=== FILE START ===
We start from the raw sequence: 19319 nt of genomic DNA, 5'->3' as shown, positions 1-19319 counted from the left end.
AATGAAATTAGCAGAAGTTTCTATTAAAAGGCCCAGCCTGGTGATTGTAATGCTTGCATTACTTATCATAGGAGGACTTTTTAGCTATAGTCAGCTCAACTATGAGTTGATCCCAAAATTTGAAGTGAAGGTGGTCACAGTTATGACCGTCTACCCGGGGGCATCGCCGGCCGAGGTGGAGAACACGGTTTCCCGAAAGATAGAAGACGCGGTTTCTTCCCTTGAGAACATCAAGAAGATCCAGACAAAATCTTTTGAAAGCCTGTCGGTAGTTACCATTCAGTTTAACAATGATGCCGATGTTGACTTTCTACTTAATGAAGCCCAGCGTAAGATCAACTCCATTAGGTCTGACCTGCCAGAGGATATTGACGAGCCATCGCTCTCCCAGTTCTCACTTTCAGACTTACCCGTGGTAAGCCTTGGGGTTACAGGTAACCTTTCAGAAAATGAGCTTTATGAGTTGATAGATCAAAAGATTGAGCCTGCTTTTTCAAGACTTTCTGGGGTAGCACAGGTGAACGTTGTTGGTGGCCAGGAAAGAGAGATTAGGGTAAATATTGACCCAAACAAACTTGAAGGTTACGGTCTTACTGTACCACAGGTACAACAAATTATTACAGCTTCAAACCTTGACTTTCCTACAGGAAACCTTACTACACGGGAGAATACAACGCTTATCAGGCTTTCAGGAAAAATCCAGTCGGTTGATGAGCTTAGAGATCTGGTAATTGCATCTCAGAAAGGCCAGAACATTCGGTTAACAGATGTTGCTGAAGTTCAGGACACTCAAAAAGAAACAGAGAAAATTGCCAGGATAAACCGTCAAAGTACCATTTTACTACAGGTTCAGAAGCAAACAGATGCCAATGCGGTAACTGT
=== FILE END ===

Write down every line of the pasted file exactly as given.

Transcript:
We start from the raw sequence: 19319 nt of genomic DNA, 5'->3' as shown, positions 1-19319 counted from the left end.
AATGAAATTAGCAGAAGTTTCTATTAAAAGGCCCAGCCTGGTGATTGTAATGCTTGCATTACTTATCATAGGAGGACTTTTTAGCTATAGTCAGCTCAACTATGAGTTGATCCCAAAATTTGAAGTGAAGGTGGTCACAGTTATGACCGTCTACCCGGGGGCATCGCCGGCCGAGGTGGAGAACACGGTTTCCCGAAAGATAGAAGACGCGGTTTCTTCCCTTGAGAACATCAAGAAGATCCAGACAAAATCTTTTGAAAGCCTGTCGGTAGTTACCATTCAGTTTAACAATGATGCCGATGTTGACTTTCTACTTAATGAAGCCCAGCGTAAGATCAACTCCATTAGGTCTGACCTGCCAGAGGATATTGACGAGCCATCGCTCTCCCAGTTCTCACTTTCAGACTTACCCGTGGTAAGCCTTGGGGTTACAGGTAACCTTTCAGAAAATGAGCTTTATGAGTTGATAGATCAAAAGATTGAGCCTGCTTTTTCAAGACTTTCTGGGGTAGCACAGGTGAACGTTGTTGGTGGCCAGGAAAGAGAGATTAGGGTAAATATTGACCCAAACAAACTTGAAGGTTACGGTCTTACTGTACCACAGGTACAACAAATTATTACAGCTTCAAACCTTGACTTTCCTACAGGAAACCTTACTACACGGGAGAATACAACGCTTATCAGGCTTTCAGGAAAAATCCAGTCGGTTGATGAGCTTAGAGATCTGGTAATTGCATCTCAGAAAGGCCAGAACATTCGGTTAACAGATGTTGCTGAAGTTCAGGACACTCAAAAAGAAACAGAGAAAATTGCCAGGATAAACCGTCAAAGTACCATTTTACTACAGGTTCAGAAGCAAACAGATGCCAATGCGGTAACTGT